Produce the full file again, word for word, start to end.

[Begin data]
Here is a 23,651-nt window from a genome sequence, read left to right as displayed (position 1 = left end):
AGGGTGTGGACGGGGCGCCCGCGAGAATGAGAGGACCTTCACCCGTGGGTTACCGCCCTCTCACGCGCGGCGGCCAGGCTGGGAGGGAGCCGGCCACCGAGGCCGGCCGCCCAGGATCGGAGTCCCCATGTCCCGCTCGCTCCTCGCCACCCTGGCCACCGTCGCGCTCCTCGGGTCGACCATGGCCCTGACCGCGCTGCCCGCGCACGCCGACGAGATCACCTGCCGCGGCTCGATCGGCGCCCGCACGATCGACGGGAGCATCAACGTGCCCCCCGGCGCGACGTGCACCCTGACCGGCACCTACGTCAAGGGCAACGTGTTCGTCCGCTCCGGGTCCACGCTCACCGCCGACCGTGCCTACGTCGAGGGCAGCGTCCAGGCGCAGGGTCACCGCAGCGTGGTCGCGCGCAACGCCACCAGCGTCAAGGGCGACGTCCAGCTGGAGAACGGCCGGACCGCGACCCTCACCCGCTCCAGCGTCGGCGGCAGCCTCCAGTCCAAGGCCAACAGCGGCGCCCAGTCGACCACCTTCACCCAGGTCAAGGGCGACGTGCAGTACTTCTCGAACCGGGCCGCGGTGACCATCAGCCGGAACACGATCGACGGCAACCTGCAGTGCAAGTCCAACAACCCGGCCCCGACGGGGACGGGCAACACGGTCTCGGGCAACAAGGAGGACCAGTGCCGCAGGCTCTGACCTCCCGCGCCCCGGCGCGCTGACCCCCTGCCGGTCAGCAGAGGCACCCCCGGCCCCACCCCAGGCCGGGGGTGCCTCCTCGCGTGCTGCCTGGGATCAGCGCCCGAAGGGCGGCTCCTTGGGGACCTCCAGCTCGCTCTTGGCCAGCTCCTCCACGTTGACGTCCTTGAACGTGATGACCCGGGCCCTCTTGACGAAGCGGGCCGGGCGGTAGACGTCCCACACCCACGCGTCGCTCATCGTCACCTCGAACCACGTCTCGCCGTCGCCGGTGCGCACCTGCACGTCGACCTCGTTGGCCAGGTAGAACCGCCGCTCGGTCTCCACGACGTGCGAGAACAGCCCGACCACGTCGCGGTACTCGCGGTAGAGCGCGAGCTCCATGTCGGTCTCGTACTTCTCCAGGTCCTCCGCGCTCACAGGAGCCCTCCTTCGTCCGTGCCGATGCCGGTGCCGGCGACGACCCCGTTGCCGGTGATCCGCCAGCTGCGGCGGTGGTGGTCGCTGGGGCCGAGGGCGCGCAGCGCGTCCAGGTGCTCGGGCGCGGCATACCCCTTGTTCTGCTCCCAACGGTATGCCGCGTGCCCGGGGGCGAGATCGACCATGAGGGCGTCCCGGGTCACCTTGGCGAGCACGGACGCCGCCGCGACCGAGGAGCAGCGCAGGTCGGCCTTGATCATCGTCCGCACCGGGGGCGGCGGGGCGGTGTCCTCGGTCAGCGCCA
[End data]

Here is a 23,651-nt window from a genome sequence, read left to right as displayed (position 1 = left end):
AGGGTGTGGACGGGGCGCCCGCGAGAATGAGAGGACCTTCACCCGTGGGTTACCGCCCTCTCACGCGCGGCGGCCAGGCTGGGAGGGAGCCGGCCACCGAGGCCGGCCGCCCAGGATCGGAGTCCCCATGTCCCGCTCGCTCCTCGCCACCCTGGCCACCGTCGCGCTCCTCGGGTCGACCATGGCCCTGACCGCGCTGCCCGCGCACGCCGACGAGATCACCTGCCGCGGCTCGATCGGCGCCCGCACGATCGACGGGAGCATCAACGTGCCCCCCGGCGCGACGTGCACCCTGACCGGCACCTACGTCAAGGGCAACGTGTTCGTCCGCTCCGGGTCCACGCTCACCGCCGACCGTGCCTACGTCGAGGGCAGCGTCCAGGCGCAGGGTCACCGCAGCGTGGTCGCGCGCAACGCCACCAGCGTCAAGGGCGACGTCCAGCTGGAGAACGGCCGGACCGCGACCCTCACCCGCTCCAGCGTCGGCGGCAGCCTCCAGTCCAAGGCCAACAGCGGCGCCCAGTCGACCACCTTCACCCAGGTCAAGGGCGACGTGCAGTACTTCTCGAACCGGGCCGCGGTGACCATCAGCCGGAACACGATCGACGGCAACCTGCAGTGCAAGTCCAACAACCCGGCCCCGACGGGGACGGGCAACACGGTCTCGGGCAACAAGGAGGACCAGTGCCGCAGGCTCTGACCTCCCGCGCCCCGGCGCGCTGACCCCCTGCCGGTCAGCAGAGGCACCCCCGGCCCCACCCCAGGCCGGGGGTGCCTCCTCGCGTGCTGCCTGGGATCAGCGCCCGAAGGGCGGCTCCTTGGGGACCTCCAGCTCGCTCTTGGCCAGCTCCTCCACGTTGACGTCCTTGAACGTGATGACCCGGGCCCTCTTGACGAAGCGGGCCGGGCGGTAGACGTCCCACACCCACGCGTCGCTCATCGTCACCTCGAACCACGTCTCGCCGTCGCCGGTGCGCACCTGCACGTCGACCTCGTTGGCCAGGTAGAACCGCCGCTCGGTCTCCACGACGTGCGAGAACAGCCCGACCACGTCGCGGTACTCGCGGTAGAGCGCGAGCTCCATGTCGGTCTCGTACTTCTCCAGGTCCTCCGCGCTCACAGGAGCCCTCCTTCGTCCGTGCCGATGCCGGTGCCGGCGACGACCCCGTTGCCGGTGATCCGCCAGCTGCGGCGGTGGTGGTCGCTGGGGCCGAGGGCGCGCAGCGCGTCCAGGTGCTCGGGCGCGGCATACCCCTTGTTCTGCTCCCAACGGTATGCCGCGTGCCCGGGGGCGAGATCGACCATGAGGGCGTCCCGGGTCACCTTGGCGAGCACGGACGCCGCCGCGACCGAGGAGCAGCGCAGGTCGGCCTTGATCATCGTCCGCACCGGGGGCGGCGGGGCGGTGTCCTCGGTCAGCGCCA